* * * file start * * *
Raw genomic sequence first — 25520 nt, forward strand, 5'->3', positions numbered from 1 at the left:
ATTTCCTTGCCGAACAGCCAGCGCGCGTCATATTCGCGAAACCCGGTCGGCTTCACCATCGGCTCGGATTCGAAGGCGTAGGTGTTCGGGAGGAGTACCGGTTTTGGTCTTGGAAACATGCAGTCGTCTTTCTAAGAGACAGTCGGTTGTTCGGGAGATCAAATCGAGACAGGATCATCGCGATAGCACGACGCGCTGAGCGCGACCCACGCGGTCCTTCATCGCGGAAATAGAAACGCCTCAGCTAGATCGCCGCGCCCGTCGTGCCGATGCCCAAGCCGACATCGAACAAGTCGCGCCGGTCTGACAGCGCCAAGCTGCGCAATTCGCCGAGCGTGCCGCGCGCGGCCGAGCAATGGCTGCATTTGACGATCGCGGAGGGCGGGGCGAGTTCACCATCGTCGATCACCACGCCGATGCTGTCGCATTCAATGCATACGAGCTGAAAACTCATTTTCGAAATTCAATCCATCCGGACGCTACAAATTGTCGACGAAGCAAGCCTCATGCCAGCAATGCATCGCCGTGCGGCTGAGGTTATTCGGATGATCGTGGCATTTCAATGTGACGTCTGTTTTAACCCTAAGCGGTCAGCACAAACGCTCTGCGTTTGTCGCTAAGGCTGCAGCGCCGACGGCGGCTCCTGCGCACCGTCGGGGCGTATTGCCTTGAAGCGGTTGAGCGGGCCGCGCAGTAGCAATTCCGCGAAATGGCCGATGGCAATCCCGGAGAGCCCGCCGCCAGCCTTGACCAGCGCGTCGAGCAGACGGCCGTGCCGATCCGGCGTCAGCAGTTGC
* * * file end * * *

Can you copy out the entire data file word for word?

Raw genomic sequence first — 25520 nt, forward strand, 5'->3', positions numbered from 1 at the left:
ATTTCCTTGCCGAACAGCCAGCGCGCGTCATATTCGCGAAACCCGGTCGGCTTCACCATCGGCTCGGATTCGAAGGCGTAGGTGTTCGGGAGGAGTACCGGTTTTGGTCTTGGAAACATGCAGTCGTCTTTCTAAGAGACAGTCGGTTGTTCGGGAGATCAAATCGAGACAGGATCATCGCGATAGCACGACGCGCTGAGCGCGACCCACGCGGTCCTTCATCGCGGAAATAGAAACGCCTCAGCTAGATCGCCGCGCCCGTCGTGCCGATGCCCAAGCCGACATCGAACAAGTCGCGCCGGTCTGACAGCGCCAAGCTGCGCAATTCGCCGAGCGTGCCGCGCGCGGCCGAGCAATGGCTGCATTTGACGATCGCGGAGGGCGGGGCGAGTTCACCATCGTCGATCACCACGCCGATGCTGTCGCATTCAATGCATACGAGCTGAAAACTCATTTTCGAAATTCAATCCATCCGGACGCTACAAATTGTCGACGAAGCAAGCCTCATGCCAGCAATGCATCGCCGTGCGGCTGAGGTTATTCGGATGATCGTGGCATTTCAATGTGACGTCTGTTTTAACCCTAAGCGGTCAGCACAAACGCTCTGCGTTTGTCGCTAAGGCTGCAGCGCCGACGGCGGCTCCTGCGCACCGTCGGGGCGTATTGCCTTGAAGCGGTTGAGCGGGCCGCGCAGTAGCAATTCCGCGAAATGGCCGATGGCAATCCCGGAGAGCCCGCCGCCAGCCTTGACCAGCGCGTCGAGCAGACGGCCGTGCCGATCCGGCGTCAGCAGTTGC